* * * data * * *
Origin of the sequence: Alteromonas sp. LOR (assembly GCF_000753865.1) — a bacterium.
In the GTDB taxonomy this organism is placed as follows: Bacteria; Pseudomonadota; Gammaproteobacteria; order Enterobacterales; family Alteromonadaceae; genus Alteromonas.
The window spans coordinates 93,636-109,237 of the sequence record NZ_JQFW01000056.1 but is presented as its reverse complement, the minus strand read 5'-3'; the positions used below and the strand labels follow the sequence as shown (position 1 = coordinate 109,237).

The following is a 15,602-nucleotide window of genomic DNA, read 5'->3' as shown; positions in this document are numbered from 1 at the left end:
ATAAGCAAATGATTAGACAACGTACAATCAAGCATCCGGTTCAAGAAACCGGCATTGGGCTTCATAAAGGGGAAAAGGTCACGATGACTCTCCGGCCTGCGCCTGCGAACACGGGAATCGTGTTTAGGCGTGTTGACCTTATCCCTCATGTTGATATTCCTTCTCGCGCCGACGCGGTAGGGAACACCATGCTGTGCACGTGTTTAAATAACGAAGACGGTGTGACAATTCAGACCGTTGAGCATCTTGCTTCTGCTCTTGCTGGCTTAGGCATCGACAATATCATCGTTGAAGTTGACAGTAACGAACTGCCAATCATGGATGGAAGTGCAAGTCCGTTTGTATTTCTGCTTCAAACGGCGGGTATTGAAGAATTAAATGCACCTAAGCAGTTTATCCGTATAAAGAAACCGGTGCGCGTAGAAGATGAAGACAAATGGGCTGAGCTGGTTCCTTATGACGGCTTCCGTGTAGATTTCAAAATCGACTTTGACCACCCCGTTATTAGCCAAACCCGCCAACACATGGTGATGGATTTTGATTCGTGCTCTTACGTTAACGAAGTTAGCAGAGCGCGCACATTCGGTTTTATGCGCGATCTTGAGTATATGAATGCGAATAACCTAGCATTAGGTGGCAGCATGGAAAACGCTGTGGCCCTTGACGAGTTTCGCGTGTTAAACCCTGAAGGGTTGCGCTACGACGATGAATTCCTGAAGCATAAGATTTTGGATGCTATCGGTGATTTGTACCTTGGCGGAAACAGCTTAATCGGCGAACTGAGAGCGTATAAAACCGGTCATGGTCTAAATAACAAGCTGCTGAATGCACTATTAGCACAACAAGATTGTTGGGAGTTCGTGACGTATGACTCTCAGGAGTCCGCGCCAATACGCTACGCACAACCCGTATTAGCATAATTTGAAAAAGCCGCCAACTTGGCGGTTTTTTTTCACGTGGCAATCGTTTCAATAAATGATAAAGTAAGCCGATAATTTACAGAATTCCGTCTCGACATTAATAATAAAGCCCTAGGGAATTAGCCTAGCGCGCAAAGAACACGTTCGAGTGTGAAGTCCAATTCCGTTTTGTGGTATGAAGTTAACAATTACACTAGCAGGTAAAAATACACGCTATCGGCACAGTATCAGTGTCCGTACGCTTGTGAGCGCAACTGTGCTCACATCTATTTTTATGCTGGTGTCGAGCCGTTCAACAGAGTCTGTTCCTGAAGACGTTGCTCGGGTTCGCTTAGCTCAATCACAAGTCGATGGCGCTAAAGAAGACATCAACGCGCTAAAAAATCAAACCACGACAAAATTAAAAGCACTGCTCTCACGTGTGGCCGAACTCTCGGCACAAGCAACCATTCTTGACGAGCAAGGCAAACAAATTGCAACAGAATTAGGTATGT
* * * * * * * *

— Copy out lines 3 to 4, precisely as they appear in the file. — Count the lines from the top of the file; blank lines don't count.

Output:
The window spans coordinates 93,636-109,237 of the sequence record NZ_JQFW01000056.1 but is presented as its reverse complement, the minus strand read 5'-3'; the positions used below and the strand labels follow the sequence as shown (position 1 = coordinate 109,237).

The following is a 15,602-nucleotide window of genomic DNA, read 5'->3' as shown; positions in this document are numbered from 1 at the left end: